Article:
The Samsung Series 5 Chromebook is the first laptop to use Google's Chrome OS operating system. The software strips away the familiar desktop, start menu and folder system, instead relying almost entirely on browser-based operation. Sadly Chrome OS is far from perfect, and Google may find it a struggle to convince users to take the plunge.
The Series 5 laptop itself is well-built, with a dual-core, 1.66GHz Intel Atom N570 processor, 2GB of RAM, and a beautifully bright and clear screen. The machine's super-fast start-up time is also pleasing, but its price tag may be too steep for many.
The 3G and Wi-Fi version will cost around £400 when it's released on 1 August, while the Wi-Fi-only model will set you back around £350 when it emerges on 1 July.
To begin with, we'll take a look at Chrome OS specifically. If you're after information about the Samsung hardware, feel free to skip forwards.
Is your head in the cloud?
Although it may seem odd initially, there are numerous reasons why you may wish to opt for an operating system based entirely around a Web browser.
Firstly, while you won't be able to install programmes such as Adobe Photoshop, Windows Live Messenger and Microsoft Office onto your hard drive, equivalent apps are available in the Chrome Web Store. These apps are downloaded to, and operate entirely within, the browser.
This system allows a relatively slow machine to perform processor-heavy tasks, such as video editing, as the remote servers that power the app perform the majority of the work -- all your computer needs to do is keep the browser open. It's a similar system to that used by game-streaming firm OnLive, which allows users to play demanding video games on low-end machines at home.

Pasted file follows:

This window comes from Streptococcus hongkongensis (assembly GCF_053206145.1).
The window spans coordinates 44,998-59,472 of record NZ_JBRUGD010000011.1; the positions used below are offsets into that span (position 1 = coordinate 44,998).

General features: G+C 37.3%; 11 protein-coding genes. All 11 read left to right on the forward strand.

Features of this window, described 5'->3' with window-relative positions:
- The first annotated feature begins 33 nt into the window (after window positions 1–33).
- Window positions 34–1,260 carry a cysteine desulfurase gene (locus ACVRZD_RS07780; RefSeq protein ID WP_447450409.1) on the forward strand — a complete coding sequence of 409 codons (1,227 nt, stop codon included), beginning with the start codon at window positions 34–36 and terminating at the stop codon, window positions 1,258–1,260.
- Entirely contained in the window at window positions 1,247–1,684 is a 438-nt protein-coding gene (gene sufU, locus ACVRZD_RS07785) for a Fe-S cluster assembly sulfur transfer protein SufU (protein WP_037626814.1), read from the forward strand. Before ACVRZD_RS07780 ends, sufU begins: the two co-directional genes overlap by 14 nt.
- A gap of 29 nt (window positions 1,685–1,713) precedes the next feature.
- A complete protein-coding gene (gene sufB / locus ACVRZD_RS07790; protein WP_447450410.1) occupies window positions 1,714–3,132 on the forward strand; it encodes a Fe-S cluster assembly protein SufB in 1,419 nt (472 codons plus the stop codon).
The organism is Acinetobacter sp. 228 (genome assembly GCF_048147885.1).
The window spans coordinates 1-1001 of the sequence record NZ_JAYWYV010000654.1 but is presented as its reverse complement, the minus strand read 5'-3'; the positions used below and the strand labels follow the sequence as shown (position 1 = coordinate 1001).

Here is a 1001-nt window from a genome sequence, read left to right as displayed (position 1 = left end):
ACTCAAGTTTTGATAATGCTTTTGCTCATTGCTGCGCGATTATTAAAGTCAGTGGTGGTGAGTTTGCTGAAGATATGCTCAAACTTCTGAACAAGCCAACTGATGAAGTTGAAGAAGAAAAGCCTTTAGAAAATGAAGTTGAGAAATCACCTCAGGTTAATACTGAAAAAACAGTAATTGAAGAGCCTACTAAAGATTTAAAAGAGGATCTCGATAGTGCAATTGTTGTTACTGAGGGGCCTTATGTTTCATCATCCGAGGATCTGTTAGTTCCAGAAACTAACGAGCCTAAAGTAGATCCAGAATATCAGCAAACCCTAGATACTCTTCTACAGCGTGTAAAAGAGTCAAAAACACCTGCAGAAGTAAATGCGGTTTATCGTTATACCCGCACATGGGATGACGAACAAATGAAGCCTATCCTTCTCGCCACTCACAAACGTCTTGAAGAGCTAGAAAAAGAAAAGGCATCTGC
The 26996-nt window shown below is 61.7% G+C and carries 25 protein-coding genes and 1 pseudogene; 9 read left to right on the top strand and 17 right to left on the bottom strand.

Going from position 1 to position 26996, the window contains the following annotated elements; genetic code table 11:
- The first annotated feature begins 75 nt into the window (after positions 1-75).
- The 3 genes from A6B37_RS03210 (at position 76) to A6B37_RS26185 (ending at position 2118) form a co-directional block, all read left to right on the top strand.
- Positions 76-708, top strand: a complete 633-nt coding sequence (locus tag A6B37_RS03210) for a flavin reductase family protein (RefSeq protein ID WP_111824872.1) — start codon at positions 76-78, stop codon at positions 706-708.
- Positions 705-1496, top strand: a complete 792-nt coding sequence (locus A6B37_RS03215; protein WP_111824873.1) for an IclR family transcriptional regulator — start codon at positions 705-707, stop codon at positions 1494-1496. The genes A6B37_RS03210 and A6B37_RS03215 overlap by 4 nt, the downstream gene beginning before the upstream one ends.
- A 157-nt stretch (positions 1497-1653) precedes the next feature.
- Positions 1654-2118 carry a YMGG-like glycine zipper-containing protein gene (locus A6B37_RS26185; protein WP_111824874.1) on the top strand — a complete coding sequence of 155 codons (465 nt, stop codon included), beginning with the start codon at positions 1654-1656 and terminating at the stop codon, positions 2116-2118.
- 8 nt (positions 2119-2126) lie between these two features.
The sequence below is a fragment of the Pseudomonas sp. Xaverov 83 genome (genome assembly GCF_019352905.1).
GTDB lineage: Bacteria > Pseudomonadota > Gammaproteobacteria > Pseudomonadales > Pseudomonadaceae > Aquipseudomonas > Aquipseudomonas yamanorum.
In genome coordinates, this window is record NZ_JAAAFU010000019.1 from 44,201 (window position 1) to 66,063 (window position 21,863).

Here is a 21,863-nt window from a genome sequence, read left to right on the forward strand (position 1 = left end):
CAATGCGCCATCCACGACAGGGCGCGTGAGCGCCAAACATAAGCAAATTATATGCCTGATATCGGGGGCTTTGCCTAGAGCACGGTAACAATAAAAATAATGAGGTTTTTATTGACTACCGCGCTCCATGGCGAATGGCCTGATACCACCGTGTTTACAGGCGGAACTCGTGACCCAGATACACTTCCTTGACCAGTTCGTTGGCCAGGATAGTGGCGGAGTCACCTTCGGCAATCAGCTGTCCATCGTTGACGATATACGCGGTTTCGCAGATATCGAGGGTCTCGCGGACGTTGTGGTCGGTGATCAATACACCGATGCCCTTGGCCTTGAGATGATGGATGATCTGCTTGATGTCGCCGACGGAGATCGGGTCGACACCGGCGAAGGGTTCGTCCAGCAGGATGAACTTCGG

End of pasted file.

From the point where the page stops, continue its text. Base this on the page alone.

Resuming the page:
Since you no longer need to install programmes onto your hard disk, you should find that the Series 5 runs smoothly. It's certainly quick to start up, taking around ten seconds.
Another advantage of the cloud-based system is that, as no data files are stored locally on the laptop, it's less at risk from viruses that can sneak into your machine and tamper with user data. As such, the Series 5 doesn't come with antivirus software, which often noticeably hampers the performance of a computer.
Google claims that Chromebooks may actually perform better over time. The company says it will be able to automatically push out updates to Chrome OS that could lead to improved performance, boosting battery life, for example.
While there may be some good reasons to opt for a browser-based OS, there are sadly more -- and better -- reasons not to. The whole concept of operating permanently in the cloud -- a concept that the Series 5 is sold on -- is probably one that most users would find difficult to live with.
It's very easy to say "all your data is in the cloud", as though it's a positive point, but, in reality, who wants all their data stored online only? Such a system means you are totally dependent on having a reliable Web connection. You won't just have a more difficult time reading your documents if you don't have Internet access -- those files simply won't be available to you until you are next able to get online.
Certain Chrome Web Store apps, such as Angry Birds, allow the user to sync the app, so it can be played offline, but these apps are few and far between. Google Docs isn't even available offline, even though it has been promised for a while. If Google itself isn't even able to sort out offline editing, it doesn't bode well for lesser developers.
Google is likely to have its work cut out in trying to convince people to compute in the cloud. Many users will find it difficult to believe that an online service will keep their files totally secure, especially after the recent problems Sony has had with PlayStation Network hacks. Even Google managed to wipe the Gmail accounts of up to 150,000 users earlier this year, proving that the system still isn't flawless.
Also, bear in mind that you'll need a fat wallet to pay for all the mobile data you'll consume if you regularly use the Series 5 over a 3G connection.